Parent help is among the highlights of my week. I enjoy going in my son’s class to aid his teacher and other school staff. I enjoy working in a different school environment as a chaplain. And I loved helping in my daughters’ courses when they were kids too.
It strikes me, the more I am involved with school surroundings, the way holistic education is. It’s not only about the academic work or the’formative’ years. There’s very much a social dimension to instruction which carries through beyond college, even, hesitant as I say that, into life as a 50-year-old. We are always learning.
I was reminded of this as I saw my child interact in a course session on the mat. I found myself in his disappointment.
‘It’s what it is, son. Acknowledge it and proceed.’
That is what I believed I heard God say to my soul.
And we always feel like we have been hard-done-by. If we are not careful disappointment grows legs and runs full tilt toward bitterness and headlong to the eventual’decoration’ of bitterness.
As a five-year-old the disappointment seems obvious on the face, a heart that’s momentarily rejected, but they look fast to get over it. But on a fifty-year-old that disappointment is often hidden in an’Oh, I’ll be fine… it’s really fine…’ when sometimes my spirit is truly saying,’Gee, that hurt!’ And,’If I’m honest, I am stunned!’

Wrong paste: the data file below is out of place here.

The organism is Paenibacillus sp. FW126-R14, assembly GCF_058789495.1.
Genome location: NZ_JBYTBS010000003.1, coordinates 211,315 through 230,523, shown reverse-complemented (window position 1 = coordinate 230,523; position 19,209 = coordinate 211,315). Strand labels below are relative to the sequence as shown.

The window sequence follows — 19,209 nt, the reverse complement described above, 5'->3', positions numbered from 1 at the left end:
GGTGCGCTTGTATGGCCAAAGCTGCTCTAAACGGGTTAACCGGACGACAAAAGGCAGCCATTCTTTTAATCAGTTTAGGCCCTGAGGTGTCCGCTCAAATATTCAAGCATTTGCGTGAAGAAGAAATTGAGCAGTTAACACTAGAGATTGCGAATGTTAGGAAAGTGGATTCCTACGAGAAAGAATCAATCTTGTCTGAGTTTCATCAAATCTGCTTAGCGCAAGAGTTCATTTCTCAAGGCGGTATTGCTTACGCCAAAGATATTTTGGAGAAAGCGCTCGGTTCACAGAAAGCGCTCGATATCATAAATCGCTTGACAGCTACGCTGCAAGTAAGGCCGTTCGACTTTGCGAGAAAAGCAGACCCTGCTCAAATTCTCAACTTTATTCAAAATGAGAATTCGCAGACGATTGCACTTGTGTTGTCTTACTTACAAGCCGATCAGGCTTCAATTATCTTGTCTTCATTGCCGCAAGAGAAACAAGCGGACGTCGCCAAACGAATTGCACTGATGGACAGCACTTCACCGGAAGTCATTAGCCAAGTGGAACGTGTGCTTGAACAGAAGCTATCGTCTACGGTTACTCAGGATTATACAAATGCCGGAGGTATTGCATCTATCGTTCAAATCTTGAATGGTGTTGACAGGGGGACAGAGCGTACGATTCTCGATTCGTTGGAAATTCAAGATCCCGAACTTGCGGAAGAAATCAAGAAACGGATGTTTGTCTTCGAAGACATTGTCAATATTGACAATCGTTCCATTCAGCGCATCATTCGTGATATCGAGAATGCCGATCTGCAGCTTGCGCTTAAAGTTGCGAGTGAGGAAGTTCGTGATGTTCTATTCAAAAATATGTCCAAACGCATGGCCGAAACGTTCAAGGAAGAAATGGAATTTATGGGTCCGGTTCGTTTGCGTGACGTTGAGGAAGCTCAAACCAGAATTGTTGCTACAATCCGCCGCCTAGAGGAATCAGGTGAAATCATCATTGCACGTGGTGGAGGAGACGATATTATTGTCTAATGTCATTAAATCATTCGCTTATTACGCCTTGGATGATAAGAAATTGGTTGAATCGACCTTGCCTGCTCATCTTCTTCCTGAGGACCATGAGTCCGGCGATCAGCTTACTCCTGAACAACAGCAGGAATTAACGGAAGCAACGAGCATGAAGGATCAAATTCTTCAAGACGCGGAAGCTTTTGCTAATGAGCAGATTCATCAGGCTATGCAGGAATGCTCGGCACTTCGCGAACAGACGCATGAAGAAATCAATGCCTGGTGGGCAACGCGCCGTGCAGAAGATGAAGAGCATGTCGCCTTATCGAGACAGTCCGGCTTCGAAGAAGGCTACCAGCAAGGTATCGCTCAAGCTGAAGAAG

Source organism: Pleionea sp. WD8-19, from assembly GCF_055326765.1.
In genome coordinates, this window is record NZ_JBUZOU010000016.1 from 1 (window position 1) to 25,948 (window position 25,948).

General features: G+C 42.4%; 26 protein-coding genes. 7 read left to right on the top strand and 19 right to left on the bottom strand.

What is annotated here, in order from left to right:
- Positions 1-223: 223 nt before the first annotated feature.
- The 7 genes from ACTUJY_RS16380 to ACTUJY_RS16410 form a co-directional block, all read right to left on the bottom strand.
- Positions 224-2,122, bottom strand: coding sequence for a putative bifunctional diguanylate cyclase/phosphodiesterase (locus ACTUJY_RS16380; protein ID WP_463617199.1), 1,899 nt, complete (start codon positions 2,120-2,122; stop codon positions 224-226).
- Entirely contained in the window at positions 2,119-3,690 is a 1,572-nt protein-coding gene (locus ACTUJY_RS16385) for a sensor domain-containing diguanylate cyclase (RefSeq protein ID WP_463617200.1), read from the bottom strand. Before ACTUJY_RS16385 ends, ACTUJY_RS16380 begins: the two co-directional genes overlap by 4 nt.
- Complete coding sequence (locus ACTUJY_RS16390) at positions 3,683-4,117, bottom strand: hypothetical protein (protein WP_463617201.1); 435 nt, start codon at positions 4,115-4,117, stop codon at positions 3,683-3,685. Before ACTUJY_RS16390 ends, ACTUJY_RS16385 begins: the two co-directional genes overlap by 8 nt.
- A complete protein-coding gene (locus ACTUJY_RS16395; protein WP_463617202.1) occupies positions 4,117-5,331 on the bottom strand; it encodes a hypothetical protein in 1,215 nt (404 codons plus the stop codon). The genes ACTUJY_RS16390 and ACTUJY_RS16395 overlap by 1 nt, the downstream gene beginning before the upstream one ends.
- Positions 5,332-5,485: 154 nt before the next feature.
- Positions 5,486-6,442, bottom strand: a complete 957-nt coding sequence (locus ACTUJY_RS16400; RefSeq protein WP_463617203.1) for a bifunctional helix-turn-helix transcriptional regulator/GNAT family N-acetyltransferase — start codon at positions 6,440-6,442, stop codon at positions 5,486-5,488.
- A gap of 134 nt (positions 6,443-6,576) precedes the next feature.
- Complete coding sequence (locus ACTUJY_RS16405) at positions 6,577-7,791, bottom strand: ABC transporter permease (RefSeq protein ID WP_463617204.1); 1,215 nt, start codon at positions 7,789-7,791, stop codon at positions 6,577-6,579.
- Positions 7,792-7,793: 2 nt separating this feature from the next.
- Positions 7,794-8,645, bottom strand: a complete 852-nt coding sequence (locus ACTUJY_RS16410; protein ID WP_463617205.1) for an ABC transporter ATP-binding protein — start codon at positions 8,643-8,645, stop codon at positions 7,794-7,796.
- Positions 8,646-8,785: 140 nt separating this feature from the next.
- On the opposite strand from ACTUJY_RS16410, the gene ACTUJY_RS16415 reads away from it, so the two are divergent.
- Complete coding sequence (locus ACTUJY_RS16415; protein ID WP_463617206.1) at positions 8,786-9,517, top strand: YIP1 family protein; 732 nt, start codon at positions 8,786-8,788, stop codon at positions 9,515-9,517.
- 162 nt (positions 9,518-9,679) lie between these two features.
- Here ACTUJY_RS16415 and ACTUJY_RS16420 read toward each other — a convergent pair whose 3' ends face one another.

The purpose is disappointment stings. We do not expect not to get our way. And it strengthens feelings of injustice (‘it is not fair!’) Or one of a range of other not-so-good feelings and attributions.
Two things we could do about disappointment: 1) admit it occurred; we felt the sting of disappointment, and that that is fine, without judging it, and 2) proceed. That’s right, we simply proceed. We don’t offer the disappointment that communicates any more attention than it warrants.
I didn’t enjoy it as it happened, but I am not going to let it define me.
Tough as it is, when disappointment occurs, it is better to admit it hurts, take guts to sense it, learn what you can, then let go and proceed.